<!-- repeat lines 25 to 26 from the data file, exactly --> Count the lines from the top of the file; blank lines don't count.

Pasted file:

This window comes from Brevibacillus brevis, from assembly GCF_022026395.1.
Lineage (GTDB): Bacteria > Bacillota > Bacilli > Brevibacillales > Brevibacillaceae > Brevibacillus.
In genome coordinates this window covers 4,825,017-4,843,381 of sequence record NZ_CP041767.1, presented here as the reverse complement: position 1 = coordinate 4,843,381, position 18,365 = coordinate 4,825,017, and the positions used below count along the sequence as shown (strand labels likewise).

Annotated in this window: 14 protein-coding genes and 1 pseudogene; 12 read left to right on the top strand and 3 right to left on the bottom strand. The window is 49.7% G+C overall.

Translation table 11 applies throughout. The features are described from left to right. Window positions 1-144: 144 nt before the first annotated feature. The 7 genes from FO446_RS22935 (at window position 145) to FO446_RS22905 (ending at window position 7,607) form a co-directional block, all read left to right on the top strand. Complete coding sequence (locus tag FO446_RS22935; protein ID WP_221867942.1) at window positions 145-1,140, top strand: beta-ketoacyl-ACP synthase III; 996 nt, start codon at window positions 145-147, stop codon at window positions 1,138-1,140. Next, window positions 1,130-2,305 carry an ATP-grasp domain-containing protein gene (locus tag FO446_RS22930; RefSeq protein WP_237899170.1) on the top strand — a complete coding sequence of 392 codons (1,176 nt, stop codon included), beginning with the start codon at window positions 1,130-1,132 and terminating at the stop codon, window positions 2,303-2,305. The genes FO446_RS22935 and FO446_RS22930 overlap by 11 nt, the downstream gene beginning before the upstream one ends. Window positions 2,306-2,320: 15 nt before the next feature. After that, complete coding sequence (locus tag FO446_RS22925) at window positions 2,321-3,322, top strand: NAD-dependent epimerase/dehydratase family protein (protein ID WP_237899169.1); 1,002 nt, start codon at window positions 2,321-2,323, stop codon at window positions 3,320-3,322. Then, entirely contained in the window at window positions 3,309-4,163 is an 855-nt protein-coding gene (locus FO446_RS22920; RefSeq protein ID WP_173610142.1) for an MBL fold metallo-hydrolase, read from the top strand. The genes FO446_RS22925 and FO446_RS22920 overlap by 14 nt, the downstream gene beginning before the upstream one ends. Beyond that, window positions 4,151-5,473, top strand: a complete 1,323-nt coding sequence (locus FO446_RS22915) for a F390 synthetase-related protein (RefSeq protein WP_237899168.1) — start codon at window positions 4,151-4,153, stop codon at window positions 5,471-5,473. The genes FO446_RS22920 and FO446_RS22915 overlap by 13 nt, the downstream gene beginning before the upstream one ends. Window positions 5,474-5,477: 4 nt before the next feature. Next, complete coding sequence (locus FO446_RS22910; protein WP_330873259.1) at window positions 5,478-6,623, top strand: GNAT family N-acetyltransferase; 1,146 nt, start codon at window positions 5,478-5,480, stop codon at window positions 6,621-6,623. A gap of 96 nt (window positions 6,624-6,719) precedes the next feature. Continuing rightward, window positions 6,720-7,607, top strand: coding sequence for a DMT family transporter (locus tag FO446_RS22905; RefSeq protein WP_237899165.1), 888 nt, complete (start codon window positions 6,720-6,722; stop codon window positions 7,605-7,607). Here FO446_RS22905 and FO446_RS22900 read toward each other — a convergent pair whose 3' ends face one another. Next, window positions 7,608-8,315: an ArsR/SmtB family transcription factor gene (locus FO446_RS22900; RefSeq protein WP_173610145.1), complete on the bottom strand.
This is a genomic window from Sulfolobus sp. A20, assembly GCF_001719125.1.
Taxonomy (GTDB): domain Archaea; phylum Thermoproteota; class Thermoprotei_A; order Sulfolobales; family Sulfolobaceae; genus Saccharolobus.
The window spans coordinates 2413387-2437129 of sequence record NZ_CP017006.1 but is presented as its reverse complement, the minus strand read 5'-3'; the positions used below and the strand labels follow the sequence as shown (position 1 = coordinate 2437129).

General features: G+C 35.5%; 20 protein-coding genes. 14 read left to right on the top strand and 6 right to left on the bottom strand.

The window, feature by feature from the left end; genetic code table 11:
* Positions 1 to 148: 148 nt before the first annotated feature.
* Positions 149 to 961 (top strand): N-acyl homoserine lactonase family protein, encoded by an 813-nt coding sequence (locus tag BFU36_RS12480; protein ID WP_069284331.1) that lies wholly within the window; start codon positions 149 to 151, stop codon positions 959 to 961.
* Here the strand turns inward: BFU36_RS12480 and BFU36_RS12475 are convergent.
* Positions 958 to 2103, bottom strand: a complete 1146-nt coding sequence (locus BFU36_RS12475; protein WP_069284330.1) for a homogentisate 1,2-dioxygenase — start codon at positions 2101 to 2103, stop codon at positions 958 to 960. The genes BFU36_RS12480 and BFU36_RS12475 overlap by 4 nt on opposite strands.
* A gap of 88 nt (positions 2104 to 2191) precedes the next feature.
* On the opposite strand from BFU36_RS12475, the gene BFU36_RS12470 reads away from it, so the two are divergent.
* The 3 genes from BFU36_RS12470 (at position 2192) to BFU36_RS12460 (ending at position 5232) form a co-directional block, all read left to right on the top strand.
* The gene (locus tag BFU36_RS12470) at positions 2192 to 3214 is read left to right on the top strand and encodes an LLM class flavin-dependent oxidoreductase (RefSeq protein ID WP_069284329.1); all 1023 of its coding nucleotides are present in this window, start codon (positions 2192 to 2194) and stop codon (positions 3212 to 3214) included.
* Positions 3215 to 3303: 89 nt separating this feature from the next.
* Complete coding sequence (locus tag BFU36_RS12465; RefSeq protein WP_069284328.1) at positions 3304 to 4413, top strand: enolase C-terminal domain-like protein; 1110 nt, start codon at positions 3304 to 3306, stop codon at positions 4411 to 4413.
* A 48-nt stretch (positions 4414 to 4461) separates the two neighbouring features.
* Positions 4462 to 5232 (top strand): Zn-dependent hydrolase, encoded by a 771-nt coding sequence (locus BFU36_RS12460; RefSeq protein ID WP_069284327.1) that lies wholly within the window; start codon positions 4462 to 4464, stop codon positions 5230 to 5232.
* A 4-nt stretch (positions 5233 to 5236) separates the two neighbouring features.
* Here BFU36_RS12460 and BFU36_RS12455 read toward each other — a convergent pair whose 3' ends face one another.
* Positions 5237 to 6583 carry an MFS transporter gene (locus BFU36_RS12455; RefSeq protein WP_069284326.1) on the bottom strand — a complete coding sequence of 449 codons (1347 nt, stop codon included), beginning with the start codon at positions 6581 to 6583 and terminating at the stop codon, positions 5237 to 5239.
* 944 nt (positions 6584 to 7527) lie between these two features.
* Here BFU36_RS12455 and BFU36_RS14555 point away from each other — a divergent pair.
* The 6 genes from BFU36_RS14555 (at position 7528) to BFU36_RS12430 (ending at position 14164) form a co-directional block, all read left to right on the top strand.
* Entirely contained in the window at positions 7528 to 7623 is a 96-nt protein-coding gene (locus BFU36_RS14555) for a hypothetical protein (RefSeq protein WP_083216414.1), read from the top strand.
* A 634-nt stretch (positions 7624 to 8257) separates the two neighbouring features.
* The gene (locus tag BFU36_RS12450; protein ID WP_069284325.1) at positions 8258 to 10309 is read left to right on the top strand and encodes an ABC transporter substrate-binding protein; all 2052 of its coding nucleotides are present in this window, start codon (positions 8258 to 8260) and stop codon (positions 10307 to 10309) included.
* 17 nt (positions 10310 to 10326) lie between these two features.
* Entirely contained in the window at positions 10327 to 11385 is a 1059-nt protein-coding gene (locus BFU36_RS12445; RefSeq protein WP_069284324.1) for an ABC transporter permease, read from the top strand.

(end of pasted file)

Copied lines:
* Positions 5237 to 6583 carry an MFS transporter gene (locus BFU36_RS12455; RefSeq protein WP_069284326.1) on the bottom strand — a complete coding sequence of 449 codons (1347 nt, stop codon included), beginning with the start codon at positions 6581 to 6583 and terminating at the stop codon, positions 5237 to 5239.
* 944 nt (positions 6584 to 7527) lie between these two features.